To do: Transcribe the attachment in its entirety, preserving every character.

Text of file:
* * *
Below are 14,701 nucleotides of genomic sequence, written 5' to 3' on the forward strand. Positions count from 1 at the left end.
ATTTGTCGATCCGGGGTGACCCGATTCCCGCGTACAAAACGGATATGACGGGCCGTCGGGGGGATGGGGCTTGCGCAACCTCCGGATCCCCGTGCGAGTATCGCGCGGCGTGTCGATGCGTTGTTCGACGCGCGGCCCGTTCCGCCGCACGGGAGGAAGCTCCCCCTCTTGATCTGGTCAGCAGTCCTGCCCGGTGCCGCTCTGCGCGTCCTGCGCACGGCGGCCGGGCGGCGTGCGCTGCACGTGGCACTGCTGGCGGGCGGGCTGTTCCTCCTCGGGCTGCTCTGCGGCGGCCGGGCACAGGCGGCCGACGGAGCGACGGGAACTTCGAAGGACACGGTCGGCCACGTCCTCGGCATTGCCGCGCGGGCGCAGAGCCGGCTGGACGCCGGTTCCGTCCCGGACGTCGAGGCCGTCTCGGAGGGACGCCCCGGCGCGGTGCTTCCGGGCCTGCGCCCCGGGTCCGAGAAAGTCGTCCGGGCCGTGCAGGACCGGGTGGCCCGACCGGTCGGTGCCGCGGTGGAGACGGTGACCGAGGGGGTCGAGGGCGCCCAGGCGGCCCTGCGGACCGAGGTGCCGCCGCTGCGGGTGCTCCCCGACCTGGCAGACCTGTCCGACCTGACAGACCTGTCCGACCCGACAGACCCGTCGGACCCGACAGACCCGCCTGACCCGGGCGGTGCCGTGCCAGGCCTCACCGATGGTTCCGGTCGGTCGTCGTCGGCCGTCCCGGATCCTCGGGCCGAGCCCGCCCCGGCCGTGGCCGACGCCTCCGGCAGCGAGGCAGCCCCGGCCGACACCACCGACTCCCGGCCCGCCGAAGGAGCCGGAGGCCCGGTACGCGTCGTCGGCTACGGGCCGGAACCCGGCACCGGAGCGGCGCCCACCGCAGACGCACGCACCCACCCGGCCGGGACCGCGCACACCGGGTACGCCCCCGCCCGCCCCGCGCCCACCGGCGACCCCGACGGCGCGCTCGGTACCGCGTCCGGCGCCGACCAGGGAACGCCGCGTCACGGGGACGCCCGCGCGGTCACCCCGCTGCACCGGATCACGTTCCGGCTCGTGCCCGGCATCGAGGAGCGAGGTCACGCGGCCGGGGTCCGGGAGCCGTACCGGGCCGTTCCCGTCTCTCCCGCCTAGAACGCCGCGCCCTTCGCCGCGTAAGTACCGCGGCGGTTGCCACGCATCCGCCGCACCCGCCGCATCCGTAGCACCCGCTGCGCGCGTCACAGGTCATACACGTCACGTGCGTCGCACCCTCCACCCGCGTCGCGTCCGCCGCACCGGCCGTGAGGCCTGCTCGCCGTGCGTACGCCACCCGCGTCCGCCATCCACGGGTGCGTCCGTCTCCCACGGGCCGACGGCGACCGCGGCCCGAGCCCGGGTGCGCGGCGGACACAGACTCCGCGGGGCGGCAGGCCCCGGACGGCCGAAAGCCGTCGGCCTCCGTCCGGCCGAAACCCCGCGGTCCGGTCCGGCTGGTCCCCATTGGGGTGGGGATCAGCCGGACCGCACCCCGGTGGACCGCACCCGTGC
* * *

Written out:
Below are 14,701 nucleotides of genomic sequence, written 5' to 3' on the forward strand. Positions count from 1 at the left end.
ATTTGTCGATCCGGGGTGACCCGATTCCCGCGTACAAAACGGATATGACGGGCCGTCGGGGGGATGGGGCTTGCGCAACCTCCGGATCCCCGTGCGAGTATCGCGCGGCGTGTCGATGCGTTGTTCGACGCGCGGCCCGTTCCGCCGCACGGGAGGAAGCTCCCCCTCTTGATCTGGTCAGCAGTCCTGCCCGGTGCCGCTCTGCGCGTCCTGCGCACGGCGGCCGGGCGGCGTGCGCTGCACGTGGCACTGCTGGCGGGCGGGCTGTTCCTCCTCGGGCTGCTCTGCGGCGGCCGGGCACAGGCGGCCGACGGAGCGACGGGAACTTCGAAGGACACGGTCGGCCACGTCCTCGGCATTGCCGCGCGGGCGCAGAGCCGGCTGGACGCCGGTTCCGTCCCGGACGTCGAGGCCGTCTCGGAGGGACGCCCCGGCGCGGTGCTTCCGGGCCTGCGCCCCGGGTCCGAGAAAGTCGTCCGGGCCGTGCAGGACCGGGTGGCCCGACCGGTCGGTGCCGCGGTGGAGACGGTGACCGAGGGGGTCGAGGGCGCCCAGGCGGCCCTGCGGACCGAGGTGCCGCCGCTGCGGGTGCTCCCCGACCTGGCAGACCTGTCCGACCTGACAGACCTGTCCGACCCGACAGACCCGTCGGACCCGACAGACCCGCCTGACCCGGGCGGTGCCGTGCCAGGCCTCACCGATGGTTCCGGTCGGTCGTCGTCGGCCGTCCCGGATCCTCGGGCCGAGCCCGCCCCGGCCGTGGCCGACGCCTCCGGCAGCGAGGCAGCCCCGGCCGACACCACCGACTCCCGGCCCGCCGAAGGAGCCGGAGGCCCGGTACGCGTCGTCGGCTACGGGCCGGAACCCGGCACCGGAGCGGCGCCCACCGCAGACGCACGCACCCACCCGGCCGGGACCGCGCACACCGGGTACGCCCCCGCCCGCCCCGCGCCCACCGGCGACCCCGACGGCGCGCTCGGTACCGCGTCCGGCGCCGACCAGGGAACGCCGCGTCACGGGGACGCCCGCGCGGTCACCCCGCTGCACCGGATCACGTTCCGGCTCGTGCCCGGCATCGAGGAGCGAGGTCACGCGGCCGGGGTCCGGGAGCCGTACCGGGCCGTTCCCGTCTCTCCCGCCTAGAACGCCGCGCCCTTCGCCGCGTAAGTACCGCGGCGGTTGCCACGCATCCGCCGCACCCGCCGCATCCGTAGCACCCGCTGCGCGCGTCACAGGTCATACACGTCACGTGCGTCGCACCCTCCACCCGCGTCGCGTCCGCCGCACCGGCCGTGAGGCCTGCTCGCCGTGCGTACGCCACCCGCGTCCGCCATCCACGGGTGCGTCCGTCTCCCACGGGCCGACGGCGACCGCGGCCCGAGCCCGGGTGCGCGGCGGACACAGACTCCGCGGGGCGGCAGGCCCCGGACGGCCGAAAGCCGTCGGCCTCCGTCCGGCCGAAACCCCGCGGTCCGGTCCGGCTGGTCCCCATTGGGGTGGGGATCAGCCGGACCGCACCCCGGTGGACCGCACCCGTGC